A Quick Guide to Reducing Condensation
Condensation is a real frustration for people across the UK. At the very least, it’s an eyesore that clouds up your windows and obstructs your view – creating a real chore of wiping windows down day after day.
But things take a turn for the worst when the water starts to trickle down leaving pools of water on your windowsill. Even with the utmost dedication to wiping that water away, you could find yourself with damp, mould and costly damage to your sills.
Read on to find out what causes steamy windows and how to rectify it.
What causes condensation?
As you might have found discussing steamy windows with other frustrated sufferers, no two instances of condensation are the same. The problem can vary with the season or be more severe in one room compared to another. Of course, it can also vary in severity from property to property.
Put simply, it’s an unavoidable phenomenon that occurs naturally when there is a difference in temperature between warm moist air and a sufficiently cold surface. When moist air comes into contact with the surface, the moisture is drawn out of it and condenses into a liquid onto the cold surface.
The perfect storm
Unfortunately, the combination of modern day living and window glass creates a perfect storm for condensation to appear. As humans, we create a lot of moisture in our houses from cooking and boiling kettles to ironing, cleaning and showering – not to mention breathing.
This produces a huge amount of warm moist air. In the winter, when it’s not practical to let that air out through the windows, the moist air will stay trapped inside. As a nice flat, thin material directly exposed to the cold outside air, windows create a perfect cold surface for condensation to form on.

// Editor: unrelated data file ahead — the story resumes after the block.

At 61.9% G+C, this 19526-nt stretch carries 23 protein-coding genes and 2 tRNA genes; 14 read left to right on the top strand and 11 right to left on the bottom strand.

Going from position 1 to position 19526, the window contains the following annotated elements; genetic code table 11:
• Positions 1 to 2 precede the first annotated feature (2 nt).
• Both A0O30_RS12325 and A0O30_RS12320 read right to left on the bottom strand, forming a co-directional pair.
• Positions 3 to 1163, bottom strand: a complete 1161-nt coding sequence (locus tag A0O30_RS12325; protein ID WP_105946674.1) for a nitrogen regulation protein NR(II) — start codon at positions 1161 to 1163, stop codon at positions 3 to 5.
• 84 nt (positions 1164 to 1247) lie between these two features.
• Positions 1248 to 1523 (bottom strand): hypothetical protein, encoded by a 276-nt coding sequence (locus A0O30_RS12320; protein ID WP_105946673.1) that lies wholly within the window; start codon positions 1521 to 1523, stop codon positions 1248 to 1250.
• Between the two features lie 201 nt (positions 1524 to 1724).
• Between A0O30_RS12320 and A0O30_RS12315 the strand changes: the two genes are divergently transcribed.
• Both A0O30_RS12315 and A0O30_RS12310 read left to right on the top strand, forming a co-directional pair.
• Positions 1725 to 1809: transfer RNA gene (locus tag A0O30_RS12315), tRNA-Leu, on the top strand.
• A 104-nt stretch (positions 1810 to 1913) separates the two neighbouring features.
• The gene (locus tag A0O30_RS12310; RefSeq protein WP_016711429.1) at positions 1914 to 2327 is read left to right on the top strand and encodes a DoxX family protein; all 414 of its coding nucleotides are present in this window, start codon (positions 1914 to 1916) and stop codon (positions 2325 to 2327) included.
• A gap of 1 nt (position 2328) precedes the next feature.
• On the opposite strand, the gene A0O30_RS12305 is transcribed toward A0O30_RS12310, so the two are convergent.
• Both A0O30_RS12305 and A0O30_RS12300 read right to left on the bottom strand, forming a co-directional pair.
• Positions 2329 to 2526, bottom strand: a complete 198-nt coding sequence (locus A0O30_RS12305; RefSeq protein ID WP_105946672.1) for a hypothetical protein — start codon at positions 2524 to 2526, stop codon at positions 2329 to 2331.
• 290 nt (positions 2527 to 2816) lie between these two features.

What’s the solution?
Don’t worry, there’s no need to stop cooking, showering or breathing! Instead, the solution is to eliminate the cold surface that draws moisture out of warm air.
While it can sometimes be effective, double glazing is expensive, disruptive and can put perfectly good, original feature windows into landfill. It works by adding an additional barrier – with a gap of compressed air – between the cold outside air and the inside of your window to stop the internal surface from becoming quite so cold.
As well as its impact on the environment, double glazing doesn’t always fix the problem. Narrow gauge double glazing offers poor performance and can fall victim to internal misting the minute the seals fail. That will require replacement again, leaving you back at square one.
On the other hand, secondary glazing has a very successful track record of preventing or significantly reducing the problem of condensation and steamy windows. Secondary glazing created a barrier between the warm moist internal air coming into contact with the cold external temperature glass.
Whilst it can’t guarantee to eradicate the problem, it does significantly reduce the amount of warm air contacting the glass, where 100% of the air was in contact before.
Secondary glazing results
In some cases, secondary glazing will provide an instant cure for condensation on your windows. On others, it may take a while for the damp to fully dry out, with the problem gradually improving over time.
However, what’s great about secondary glazing is that it can be continually improved in cases where the problem continues – because of continuing moisture ingress from outside, for example.
Unlike double glazing, which would need replacing again and again, secondary glazing creates a secondary chamber which enables the introduction of moisture absorption products like silica bags to further reduce condensation. The result is a more versatile, more effective and longer lasting solution to stop condensation in its tracks.
High performance secondary glazing
With years of experience supplying and installing secondary glazing, the team at Clearview are experts in condensation reduction. If you would like to discuss your condensation issues and how secondary glazing could help, call us on 0114 294 5018.
Discover How To Cure Your Home of Condensation for Good
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